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Illustration by Lauren Tamaki

My last international trip – in that sliver of time during the fall when it seemed like Canada may be seeing the tail end of COVID – was to Colombia, visiting Medellin and the outskirts of Bogota. I was there for a conference hosted by the non-profit Tourism Cares, which creates “Meaningful Travel” maps so travellers can experience local communities.

What came home with me from Colombia were two simple woven bracelets. They are black and cream and feature geometric patterns, one arrow heads, one pyramids. Their straightforward design belies the story behind them, which is complex.

The bracelets are my connection to the Wounaan people, an Indigenous community that lives in Ciudad Bolivar, on the southern edge of Bogota. I was visiting them through Retorno Travel, one of the local agencies included on the Tourism Cares map. The Wounaan started relocating to this area in 2001 after being violently displaced from their home territory in the country’s Choco region because guerrilla factions were encroaching on their land.

I spent my time in the community learning about cultural traditions such as dancing and art as well as its education system. While the youth attend Colombia’s public schools, they also take after-school classes to learn about Wounaan history, governance and language. We ate together (steamed fish and plantain) and I got a temporary tattoo in a traditional pattern.

I also learned about weaving, something Wounaan women do to earn an income for their families. It’s an essential revenue stream right now, given that the availability of work for the men is particularly scarce because of the pandemic, language barriers and a lack of occupational networks. When I wear the bracelets now, I don’t just think of them as fashionable accessories but as a key that unlocks the stories of the people I met that day.

The souvenirs that I’ve collected on other trips capture similar experiences. The rustic handcrafted clay candleholders on a shelf in my living room remind me of the women’s co-operative I met visiting the village of San Antonio in southern Belize. The group was launched to revive Yucatec Mayan food and craft traditions and provide a supportive educational environment for the women in that community.

The ceramic dish on my bedside table connects me to a pottery master I met in the tiny town of Hagi, Japan. Adorned with playful patterns and created using centuries-old techniques, it is the product of a family business trying to sustain itself and the region’s craftwork. At 70 years old, the master is now focused on teaching his craft to his sons and others from younger generations so the artistic tradition can carry on after he’s gone.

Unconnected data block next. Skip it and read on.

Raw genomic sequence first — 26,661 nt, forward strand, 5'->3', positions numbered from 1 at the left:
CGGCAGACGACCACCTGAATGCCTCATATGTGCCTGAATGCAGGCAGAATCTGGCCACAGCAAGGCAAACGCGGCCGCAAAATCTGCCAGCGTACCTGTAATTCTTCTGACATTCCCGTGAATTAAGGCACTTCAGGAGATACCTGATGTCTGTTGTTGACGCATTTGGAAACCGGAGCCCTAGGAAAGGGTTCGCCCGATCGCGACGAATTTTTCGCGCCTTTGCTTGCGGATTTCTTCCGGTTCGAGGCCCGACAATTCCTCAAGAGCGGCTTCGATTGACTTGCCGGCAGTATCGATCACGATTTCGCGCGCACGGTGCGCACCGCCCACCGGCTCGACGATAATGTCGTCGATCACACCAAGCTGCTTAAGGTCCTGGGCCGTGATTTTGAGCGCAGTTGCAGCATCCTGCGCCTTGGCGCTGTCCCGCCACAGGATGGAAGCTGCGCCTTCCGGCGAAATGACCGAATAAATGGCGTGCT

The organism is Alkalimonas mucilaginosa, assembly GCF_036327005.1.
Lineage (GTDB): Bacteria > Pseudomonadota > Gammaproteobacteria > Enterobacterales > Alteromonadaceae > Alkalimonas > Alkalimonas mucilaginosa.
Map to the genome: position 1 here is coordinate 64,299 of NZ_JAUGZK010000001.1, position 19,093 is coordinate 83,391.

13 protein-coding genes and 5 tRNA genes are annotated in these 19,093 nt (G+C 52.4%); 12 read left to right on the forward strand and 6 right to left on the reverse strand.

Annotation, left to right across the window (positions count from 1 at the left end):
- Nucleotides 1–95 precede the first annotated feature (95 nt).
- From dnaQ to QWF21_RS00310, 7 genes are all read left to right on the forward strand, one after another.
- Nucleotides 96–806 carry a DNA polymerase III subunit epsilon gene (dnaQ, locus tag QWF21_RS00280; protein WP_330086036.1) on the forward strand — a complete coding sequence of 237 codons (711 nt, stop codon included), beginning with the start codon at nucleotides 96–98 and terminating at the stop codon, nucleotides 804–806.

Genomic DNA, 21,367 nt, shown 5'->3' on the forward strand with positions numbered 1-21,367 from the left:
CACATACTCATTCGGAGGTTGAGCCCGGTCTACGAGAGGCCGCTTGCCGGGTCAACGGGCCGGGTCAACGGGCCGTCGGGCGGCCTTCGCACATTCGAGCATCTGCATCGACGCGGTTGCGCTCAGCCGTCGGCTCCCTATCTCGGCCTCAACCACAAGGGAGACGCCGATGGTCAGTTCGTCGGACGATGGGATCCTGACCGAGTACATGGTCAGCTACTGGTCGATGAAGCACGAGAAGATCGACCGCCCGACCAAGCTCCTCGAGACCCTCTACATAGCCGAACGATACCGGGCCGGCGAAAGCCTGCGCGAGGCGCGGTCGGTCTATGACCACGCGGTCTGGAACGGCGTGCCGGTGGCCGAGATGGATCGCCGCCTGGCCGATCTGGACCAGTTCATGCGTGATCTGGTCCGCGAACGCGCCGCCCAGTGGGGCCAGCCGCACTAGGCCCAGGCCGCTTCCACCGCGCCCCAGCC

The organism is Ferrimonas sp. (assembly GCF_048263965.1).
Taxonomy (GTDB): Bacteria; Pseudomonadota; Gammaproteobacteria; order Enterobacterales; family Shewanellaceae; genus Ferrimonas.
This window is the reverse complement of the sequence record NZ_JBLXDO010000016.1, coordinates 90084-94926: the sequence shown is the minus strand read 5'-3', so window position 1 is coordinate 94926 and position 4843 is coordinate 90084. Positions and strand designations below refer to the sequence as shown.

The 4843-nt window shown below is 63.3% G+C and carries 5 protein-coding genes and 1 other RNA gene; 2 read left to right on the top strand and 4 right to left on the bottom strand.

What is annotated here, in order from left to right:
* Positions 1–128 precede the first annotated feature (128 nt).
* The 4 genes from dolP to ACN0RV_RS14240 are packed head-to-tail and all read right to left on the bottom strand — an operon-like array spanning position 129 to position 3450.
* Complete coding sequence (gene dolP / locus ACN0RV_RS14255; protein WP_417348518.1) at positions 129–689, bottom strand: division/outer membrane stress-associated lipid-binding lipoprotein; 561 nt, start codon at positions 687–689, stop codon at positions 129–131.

I wouldn’t have found these keepsakes and understood the meaning behind them if I hadn’t sought out these communities while making my travel plans. As a tourist, you’re free of your daily routine and often outside your comfort zone. If you lean into this vulnerability, it can open you up to new people and new ideas. Experiences that bring together visitors with community builders can showcase local innovation (like how the Wounaan are re-establishing their culture’s foundations in a new environment) and lead to personal growth.

Thinking back to buying my mementos, I remember often doing the cost-benefit math that I would consider for any daily purchase. Did I want it enough to warrant the price tag? But what we should also calculate when shopping abroad is the value of being reminded of enriching encounters through the objects around us.

These objects, be they a piece of jewellery or a ceramic bowl, can be vessels that hold memories of meeting the people who made them. The people who share the stories behind their creation and welcome us into communities that develop and preserve craft.

Style Advisor travelled to Colombia as a guest of Tourism Cares. The organization did not review or approve this article prior to publication.

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